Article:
At the AIE Rome course mentioned above, Fr. Bamonte shared another example of a saint intervention during an exorcism, “One time, with a relic of St. Maria Goretti, the devil cried out, ‘That little goody-goody, so perfect, a little holy roller. She’s hurt me so much, that little b…. But I take consolation in the fact that there are millions unlike her and that’s good enough for me.’”

This quote reminds us of the unfortunate truth that many people on earth are “unlike” the saints; and seemingly have no interest in attaining sanctity. Yet, Christ calls you and me to persevere to grow in virtue, to cultivate holiness of life, so that we may reside in glory with the saints in Paradise. So great an inheritance is worth our time and attention; our cooperation with God’s grace that is always sufficiently abundant.

Lord Jesus, thank you for the grace, protection and victory of the saints. Graciously fill us with a desire for the authentic holiness. Amen.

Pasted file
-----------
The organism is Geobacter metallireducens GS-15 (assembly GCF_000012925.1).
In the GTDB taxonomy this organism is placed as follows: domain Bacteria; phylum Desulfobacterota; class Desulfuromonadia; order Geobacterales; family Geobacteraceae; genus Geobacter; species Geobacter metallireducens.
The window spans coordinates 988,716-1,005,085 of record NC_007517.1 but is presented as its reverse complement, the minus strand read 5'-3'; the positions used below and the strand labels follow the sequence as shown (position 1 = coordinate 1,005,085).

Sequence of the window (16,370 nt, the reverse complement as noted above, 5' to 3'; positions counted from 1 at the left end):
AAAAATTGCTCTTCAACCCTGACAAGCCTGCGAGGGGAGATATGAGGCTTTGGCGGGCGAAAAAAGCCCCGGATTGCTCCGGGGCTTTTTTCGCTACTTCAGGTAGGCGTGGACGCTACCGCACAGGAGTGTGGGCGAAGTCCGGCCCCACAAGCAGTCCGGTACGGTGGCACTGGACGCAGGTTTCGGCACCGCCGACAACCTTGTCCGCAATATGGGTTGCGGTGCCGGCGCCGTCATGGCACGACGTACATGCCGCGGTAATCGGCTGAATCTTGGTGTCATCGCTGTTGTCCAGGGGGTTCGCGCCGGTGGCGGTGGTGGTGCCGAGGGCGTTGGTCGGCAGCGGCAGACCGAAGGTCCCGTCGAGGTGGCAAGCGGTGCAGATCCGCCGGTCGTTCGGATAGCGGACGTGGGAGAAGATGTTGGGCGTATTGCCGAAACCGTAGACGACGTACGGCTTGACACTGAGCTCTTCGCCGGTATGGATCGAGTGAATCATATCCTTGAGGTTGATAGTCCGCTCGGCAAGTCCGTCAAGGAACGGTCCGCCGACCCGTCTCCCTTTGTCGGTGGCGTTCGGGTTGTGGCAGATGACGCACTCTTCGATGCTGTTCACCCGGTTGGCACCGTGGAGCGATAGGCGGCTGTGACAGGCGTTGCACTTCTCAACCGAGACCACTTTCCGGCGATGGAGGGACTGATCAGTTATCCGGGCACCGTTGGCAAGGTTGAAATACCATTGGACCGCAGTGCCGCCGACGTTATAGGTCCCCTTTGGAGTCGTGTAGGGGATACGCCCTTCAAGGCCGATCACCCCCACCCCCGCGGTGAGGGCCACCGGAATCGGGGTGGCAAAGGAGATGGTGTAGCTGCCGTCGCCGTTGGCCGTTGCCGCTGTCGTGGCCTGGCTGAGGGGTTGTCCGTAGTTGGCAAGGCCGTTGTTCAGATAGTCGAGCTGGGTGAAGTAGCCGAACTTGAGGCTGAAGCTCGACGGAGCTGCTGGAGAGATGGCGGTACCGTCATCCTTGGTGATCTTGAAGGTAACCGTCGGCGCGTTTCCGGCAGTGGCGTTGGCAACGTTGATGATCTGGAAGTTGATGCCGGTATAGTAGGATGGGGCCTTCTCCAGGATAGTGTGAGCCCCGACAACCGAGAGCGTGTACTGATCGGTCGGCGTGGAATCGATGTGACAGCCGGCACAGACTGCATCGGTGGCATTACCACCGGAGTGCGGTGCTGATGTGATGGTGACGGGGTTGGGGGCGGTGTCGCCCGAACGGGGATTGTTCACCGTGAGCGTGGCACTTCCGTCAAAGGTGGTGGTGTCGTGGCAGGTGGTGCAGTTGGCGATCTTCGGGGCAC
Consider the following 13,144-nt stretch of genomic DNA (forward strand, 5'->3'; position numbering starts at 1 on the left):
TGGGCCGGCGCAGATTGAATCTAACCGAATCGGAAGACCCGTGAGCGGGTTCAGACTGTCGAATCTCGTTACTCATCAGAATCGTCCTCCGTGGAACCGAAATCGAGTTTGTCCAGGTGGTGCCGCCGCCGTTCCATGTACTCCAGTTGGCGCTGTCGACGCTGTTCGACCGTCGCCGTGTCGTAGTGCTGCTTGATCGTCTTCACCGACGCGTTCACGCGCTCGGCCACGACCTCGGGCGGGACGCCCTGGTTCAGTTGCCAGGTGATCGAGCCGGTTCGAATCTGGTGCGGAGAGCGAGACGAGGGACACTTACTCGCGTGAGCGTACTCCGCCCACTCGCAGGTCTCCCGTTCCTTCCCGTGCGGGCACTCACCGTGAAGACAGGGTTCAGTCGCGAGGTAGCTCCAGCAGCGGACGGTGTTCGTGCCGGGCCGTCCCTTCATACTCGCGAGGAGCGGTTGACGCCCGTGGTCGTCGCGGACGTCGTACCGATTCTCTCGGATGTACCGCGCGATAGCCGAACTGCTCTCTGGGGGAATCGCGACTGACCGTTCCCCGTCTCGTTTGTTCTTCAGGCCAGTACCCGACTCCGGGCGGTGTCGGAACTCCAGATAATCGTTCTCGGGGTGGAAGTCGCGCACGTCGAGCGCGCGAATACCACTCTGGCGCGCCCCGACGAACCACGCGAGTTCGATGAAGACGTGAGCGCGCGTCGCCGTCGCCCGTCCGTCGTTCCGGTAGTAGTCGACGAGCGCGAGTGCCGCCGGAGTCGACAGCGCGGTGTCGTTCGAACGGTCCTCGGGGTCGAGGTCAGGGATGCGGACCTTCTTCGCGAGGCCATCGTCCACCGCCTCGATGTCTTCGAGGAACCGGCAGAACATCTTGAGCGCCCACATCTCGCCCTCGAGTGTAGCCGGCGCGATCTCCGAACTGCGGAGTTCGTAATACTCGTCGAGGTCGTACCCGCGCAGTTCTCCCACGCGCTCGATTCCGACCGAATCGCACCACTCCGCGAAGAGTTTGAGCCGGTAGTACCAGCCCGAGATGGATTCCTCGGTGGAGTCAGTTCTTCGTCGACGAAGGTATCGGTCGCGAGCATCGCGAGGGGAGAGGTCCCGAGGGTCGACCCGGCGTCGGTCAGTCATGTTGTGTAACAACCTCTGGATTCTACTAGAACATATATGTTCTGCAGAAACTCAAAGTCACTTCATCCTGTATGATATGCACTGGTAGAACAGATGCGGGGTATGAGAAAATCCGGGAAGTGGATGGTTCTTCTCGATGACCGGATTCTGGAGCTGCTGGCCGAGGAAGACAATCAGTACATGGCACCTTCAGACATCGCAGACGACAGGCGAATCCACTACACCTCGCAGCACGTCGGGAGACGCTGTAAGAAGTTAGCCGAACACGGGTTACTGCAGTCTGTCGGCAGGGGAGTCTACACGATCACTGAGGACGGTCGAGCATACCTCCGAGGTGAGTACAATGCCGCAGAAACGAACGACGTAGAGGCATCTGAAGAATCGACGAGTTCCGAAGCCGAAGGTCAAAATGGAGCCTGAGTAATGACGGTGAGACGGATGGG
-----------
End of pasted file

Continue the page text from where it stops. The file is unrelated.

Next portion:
Kathleen Beckman, L.H.S. is the President and Co-founder of the Foundation of Prayer for Priests (, an international apostolate of prayer and catechesis for the holiness of priests. Kathleen has served the Church for twenty-five years as a Catholic evangelist, author, Ignatian certified retreat director and spiritual director, radio host, and writer. In her diocese she serves as the lay coordinator of exorcism and deliverance ministry having completed courses on liberation from evil at Mundelein Seminary and in Rome. She sits on the advisory board of Magnificat, A Ministry to Catholic Women, and the Pope Leo XIII Institute. Often featured on Catholic media — EWTN Radio and TV, Radio Maria, and the Catholic Channel—she enthusiastically proclaims the joy of the gospel. Sophia Institute Press published her books: Praying for Priests: An Urgent Call for the Salvation of Souls; God’s Healing Mercy: Finding Your Path to Forgiveness, Peace and Joy; and When Women Pray: Eleven Catholic Women on the Power of Prayer.